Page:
Archived News Item

Conversations in PNG

Every hindrance was overcome. Cancelled flights; sitting for many hours on mattresses in the back of twin cabin utes; avoiding potholes and fallen rocks: these were just minor details involved in getting to Goroka, if not always on time – well, for the original starting time – still in good time to take part in what proved to be a vigorous, engaging, enlightening and heartening conversation.

The PNG Sisters, together with Australian Sisters currently in PNG met with some members of the Institute Formation Council to talk about the best ways to ensure that young Sisters have available what they need for their education, and that young women wanting to join the Sisters of Mercy are both well prepared before entering and well cared for when they do, both spiritually and educationally.  Berneice Loch, our Institute Leader also came to be part of the conversation, which was sensitively and skilfully facilitated by Presentation Sister Anne Lane.
Theresia Tina and Barbara Bolster gave a report on the consultation as soon as they returned from PNG (cf. ILT Newsletter no. 32). There they wrote of ‘deep listening’, of ‘mutual exchange’, of ‘great energy’ and of ‘a strong desire in the sisters to take responsibility at their local place’. That these were not just nice phrases is attested to by the fact that this way of interacting made it possible for three significant and challenging decisions to be made in just two days of conversation.

As those days progressed I thought about the significance of conversation in our lives. We appreciate it so much when it is present, miss it so deeply in its absence. What may be not so apparent is that that depth of feeling stems from the fact that conversation is not only part of the very make-up of our consciousness but is also the best expression available to us of the way in which we are ‘made in the image and likeness of God’.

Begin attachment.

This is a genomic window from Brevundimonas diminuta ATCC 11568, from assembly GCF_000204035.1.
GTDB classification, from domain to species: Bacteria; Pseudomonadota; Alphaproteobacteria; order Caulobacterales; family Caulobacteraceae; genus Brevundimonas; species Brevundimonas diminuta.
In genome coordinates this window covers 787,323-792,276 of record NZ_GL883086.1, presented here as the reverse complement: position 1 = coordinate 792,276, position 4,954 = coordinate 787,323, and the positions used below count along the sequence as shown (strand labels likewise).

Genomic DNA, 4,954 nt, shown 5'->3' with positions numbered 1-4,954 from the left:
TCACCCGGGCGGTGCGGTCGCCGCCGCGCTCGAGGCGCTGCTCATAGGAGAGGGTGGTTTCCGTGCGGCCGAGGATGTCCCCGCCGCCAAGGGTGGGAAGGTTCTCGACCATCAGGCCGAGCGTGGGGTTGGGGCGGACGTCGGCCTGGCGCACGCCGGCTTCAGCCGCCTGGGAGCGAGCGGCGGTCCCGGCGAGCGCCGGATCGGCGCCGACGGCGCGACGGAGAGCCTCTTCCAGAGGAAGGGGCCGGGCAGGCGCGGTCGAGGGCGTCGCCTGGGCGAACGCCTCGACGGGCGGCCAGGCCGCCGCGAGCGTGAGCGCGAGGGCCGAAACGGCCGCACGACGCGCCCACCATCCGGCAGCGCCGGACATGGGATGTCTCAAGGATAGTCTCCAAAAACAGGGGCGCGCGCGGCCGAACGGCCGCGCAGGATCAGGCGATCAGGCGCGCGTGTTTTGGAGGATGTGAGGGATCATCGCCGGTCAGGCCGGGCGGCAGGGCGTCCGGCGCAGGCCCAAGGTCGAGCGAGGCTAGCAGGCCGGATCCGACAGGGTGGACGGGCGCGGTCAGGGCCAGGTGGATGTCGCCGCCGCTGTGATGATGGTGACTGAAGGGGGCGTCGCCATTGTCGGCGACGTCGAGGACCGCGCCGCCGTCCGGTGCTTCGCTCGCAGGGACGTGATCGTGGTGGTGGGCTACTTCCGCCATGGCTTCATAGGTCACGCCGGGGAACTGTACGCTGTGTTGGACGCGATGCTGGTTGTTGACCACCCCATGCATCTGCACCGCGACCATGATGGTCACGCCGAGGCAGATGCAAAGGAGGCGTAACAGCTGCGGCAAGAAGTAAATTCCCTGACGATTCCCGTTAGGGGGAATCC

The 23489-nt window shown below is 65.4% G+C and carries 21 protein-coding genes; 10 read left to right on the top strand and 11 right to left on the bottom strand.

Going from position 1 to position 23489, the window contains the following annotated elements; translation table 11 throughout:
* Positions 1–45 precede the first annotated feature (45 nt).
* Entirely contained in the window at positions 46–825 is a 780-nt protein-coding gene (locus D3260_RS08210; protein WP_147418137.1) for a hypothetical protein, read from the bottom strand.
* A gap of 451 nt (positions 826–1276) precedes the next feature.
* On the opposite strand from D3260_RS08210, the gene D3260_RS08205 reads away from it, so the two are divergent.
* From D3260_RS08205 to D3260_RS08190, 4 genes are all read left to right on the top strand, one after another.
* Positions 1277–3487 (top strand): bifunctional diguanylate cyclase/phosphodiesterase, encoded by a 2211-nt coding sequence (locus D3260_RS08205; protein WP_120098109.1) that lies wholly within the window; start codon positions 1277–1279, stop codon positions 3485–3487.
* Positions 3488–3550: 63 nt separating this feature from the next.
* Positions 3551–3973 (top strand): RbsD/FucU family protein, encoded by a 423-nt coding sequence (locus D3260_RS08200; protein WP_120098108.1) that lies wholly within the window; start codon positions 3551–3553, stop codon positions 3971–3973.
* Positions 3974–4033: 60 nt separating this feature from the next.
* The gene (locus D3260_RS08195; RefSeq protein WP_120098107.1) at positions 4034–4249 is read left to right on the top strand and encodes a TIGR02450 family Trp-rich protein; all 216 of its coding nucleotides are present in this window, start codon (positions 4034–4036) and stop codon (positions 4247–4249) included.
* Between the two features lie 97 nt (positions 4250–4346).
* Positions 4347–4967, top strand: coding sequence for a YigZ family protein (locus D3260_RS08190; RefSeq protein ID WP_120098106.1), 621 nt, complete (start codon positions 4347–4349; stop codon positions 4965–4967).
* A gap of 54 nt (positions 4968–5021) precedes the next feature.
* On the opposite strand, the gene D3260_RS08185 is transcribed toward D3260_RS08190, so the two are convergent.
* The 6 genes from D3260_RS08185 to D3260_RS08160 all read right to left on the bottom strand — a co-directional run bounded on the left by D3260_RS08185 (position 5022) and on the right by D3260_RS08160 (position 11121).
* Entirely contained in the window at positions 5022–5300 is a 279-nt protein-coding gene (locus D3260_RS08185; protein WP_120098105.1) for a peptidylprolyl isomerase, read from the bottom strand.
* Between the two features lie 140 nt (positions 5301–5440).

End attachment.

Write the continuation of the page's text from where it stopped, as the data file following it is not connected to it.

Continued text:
Philip McShane, in the Introduction to a little book called ‘Music that is Soundless: An Introduction to God for the Graduate’, writes
… in so far as one has tried to understand one’s own real conversations, one has tried to understand the unique image of the Triune God. So, for example, in so far as one has really spoken, really flowed forth in word and gesture, one has data through which, by dedicated contemplative reflection, one may glimpse what occurs in God. There is speech in God, in an ambience of Unrestricted Understanding. That speech is not about God: it is God, a single rapturous Word. Again, in so far as one has listened, not merely with ear but with understanding eye and heart and toe muscle, then one may reflectively move to some glimpse of that absorbent Joyous Ear of God which is the Spirit.

So, in one’s real conversations (which cost, and sometimes dearly cost) one is at once most human and most an image to oneself and others of the Trinitarian God.

In the conversation in PNG, I experienced others – myself too – listening ‘not merely with ear but with understanding eye and heart and toe muscle’ and speaking from the heart ‘flowing forth in word and gesture’, sometimes with few words, sometimes more fully. People were really engaged, really wanting to understand, and so speaking and listening in a way that would make understanding possible.
It is little wonder that when such conversations happen, good decisions are made, decisions people have put their heart and mind into making. Decisions made this way have a good chance of being put into effect as those who made them are right behind them: they want them to succeed. The true wonder is that in these real conversations one is both ‘most human’ and ‘most an image of the Trinitarian God’. That is worth thinking about!

Messages to: Kathleen Williams 

Top Photo L-R: Barbara Broad, Mariana Kawagle, Philomena Waira.
Bottom Photo: The Group